Thousands march in Spanish water protestgreenspun.com : LUSENET : Grassroots Information Coordination Center (GICC) : One Thread
Thousands march in Spanish water protest October 8, 2000 Web posted at: 1:26 PM EDT (1726 GMT)
MADRID, Spain -- Tens of thousands of people from Spain's northern Aragon region have marched to protest against a plan to channel local water from the Ebro River to other, drought-plagued parts of the country.
They fear small farmers will be ruined and the ecological balance of their region will be damaged by the irrigation project.
Television pictures showed crowds on the main avenues and central square of Zaragoza, the regional capital, marching behind a banner reading: "Aragon, water and future."
Local news agencies said between 200,000 and 300,000 people took part in the protest, but police in Zaragoza declined to estimate the size of the crowd.
"We cannot support a plan that will condemn the interior of this (region) to disappear," the Socialist president of the Aragon regional government, Marcelino Iglesias, told reporters.
Local people told state television they were concerned the water plan could drive small farmers off their land. Ecologists are also worried about the environmental impact.
But a representative of Spain's ruling Popular Party in Aragon, Gustavo Alcalde, said the region had a duty to share its water.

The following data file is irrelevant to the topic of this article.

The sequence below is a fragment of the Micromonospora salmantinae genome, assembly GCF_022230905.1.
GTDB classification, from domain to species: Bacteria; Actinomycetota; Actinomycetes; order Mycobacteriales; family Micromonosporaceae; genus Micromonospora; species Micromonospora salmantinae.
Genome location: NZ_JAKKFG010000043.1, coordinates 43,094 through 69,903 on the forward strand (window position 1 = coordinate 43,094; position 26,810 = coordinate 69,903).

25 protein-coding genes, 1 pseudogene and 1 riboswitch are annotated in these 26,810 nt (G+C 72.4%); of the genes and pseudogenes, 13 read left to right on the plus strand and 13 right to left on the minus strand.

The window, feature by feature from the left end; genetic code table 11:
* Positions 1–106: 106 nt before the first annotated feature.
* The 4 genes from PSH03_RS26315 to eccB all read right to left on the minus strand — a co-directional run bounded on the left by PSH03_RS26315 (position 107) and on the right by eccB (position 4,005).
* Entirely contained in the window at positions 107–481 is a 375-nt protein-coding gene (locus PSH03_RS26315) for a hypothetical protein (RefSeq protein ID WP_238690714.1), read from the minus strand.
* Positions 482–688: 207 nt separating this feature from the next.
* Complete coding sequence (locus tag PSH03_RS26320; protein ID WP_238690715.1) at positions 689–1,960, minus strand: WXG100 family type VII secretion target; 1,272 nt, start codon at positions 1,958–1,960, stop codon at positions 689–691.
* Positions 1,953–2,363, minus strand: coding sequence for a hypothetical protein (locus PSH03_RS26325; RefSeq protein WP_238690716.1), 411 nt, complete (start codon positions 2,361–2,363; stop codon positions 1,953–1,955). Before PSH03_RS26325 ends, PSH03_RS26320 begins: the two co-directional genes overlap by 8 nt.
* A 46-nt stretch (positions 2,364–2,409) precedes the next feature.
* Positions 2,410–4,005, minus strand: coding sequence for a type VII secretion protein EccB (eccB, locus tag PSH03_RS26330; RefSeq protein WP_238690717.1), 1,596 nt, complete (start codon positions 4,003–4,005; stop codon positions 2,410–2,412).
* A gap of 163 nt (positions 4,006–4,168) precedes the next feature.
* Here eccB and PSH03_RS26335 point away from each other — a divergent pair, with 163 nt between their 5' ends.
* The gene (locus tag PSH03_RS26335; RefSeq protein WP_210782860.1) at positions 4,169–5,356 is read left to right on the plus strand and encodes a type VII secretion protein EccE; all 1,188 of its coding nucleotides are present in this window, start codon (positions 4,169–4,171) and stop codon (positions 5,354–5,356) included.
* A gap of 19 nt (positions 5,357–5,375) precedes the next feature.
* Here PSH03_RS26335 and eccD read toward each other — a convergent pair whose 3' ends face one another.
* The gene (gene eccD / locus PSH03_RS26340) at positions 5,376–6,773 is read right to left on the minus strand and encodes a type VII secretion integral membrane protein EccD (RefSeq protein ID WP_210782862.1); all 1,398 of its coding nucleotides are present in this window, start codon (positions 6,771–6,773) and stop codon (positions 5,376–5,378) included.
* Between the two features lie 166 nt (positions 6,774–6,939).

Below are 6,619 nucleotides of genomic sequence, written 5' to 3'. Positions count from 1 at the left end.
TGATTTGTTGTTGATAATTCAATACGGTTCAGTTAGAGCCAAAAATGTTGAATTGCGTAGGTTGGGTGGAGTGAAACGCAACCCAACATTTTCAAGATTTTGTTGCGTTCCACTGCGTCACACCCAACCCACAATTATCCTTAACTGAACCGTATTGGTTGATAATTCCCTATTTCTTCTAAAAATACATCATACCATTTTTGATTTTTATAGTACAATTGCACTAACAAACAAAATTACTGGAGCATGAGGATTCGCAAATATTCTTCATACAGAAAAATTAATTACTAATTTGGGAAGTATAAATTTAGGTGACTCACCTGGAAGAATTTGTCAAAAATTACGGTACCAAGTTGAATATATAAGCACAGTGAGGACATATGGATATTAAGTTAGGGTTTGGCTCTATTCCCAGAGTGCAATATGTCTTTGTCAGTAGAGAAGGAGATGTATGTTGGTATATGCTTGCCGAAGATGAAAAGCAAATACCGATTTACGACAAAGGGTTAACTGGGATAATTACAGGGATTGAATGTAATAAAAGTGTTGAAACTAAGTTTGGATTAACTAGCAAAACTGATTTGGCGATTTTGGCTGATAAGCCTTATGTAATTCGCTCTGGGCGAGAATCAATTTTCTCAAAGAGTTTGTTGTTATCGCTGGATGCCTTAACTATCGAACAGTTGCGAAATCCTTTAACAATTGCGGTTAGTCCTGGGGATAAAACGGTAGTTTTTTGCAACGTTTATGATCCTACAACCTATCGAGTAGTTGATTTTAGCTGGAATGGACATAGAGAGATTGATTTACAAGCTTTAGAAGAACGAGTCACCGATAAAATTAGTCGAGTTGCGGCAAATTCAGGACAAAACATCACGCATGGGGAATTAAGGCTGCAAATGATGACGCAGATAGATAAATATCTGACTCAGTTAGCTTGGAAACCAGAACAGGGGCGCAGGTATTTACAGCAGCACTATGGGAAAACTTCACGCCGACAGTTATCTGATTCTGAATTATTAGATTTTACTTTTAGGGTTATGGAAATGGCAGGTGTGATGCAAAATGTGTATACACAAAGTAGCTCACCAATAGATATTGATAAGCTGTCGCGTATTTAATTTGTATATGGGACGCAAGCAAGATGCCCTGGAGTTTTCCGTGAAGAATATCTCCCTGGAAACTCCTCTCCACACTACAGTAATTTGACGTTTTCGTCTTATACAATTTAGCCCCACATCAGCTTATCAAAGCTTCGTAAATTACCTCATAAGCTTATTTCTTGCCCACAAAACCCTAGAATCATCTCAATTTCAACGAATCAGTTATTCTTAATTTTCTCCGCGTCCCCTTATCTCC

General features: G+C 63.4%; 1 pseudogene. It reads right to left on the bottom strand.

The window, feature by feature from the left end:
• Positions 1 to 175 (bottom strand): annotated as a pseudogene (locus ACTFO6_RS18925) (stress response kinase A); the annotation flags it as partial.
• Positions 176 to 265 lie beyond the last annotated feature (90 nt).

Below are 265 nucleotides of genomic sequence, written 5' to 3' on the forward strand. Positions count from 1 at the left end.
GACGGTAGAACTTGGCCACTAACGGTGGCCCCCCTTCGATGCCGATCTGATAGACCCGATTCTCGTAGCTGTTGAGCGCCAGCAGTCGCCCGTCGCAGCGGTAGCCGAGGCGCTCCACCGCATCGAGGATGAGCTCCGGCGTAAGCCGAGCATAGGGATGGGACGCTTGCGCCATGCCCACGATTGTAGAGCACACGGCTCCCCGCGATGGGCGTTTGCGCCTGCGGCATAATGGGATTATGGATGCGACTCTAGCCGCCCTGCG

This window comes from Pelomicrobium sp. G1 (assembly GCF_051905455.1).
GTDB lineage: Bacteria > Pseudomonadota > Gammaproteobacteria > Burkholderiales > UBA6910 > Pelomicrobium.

"If there is more than enough water, as people of Aragon and of Spain we must not prevent an important volume of water that flows into the sea from being used by other communities," he said.
The Spanish government in September approved a preliminary version of a $16-billion plan to divert water from the Ebro to dry regions inland of the eastern Mediterranean coast, which suffer drought most years.
The project would capture 1,000 cubic hectometres of water per year -- enough to provide each of Spain's 40 million people with 70 litres of water a day, according to one estimate.
The Ebro rises in the northern Cantabria region and winds its way nearly 625 miles (1,000 km) eastward to the Mediterranean Sea. Roughly one third of its course is in Aragon.
The plan has been under study for 15 years, held up by regional government arguments about where the water should come from.
-- Martin Thompson (email@example.com), October 08, 2000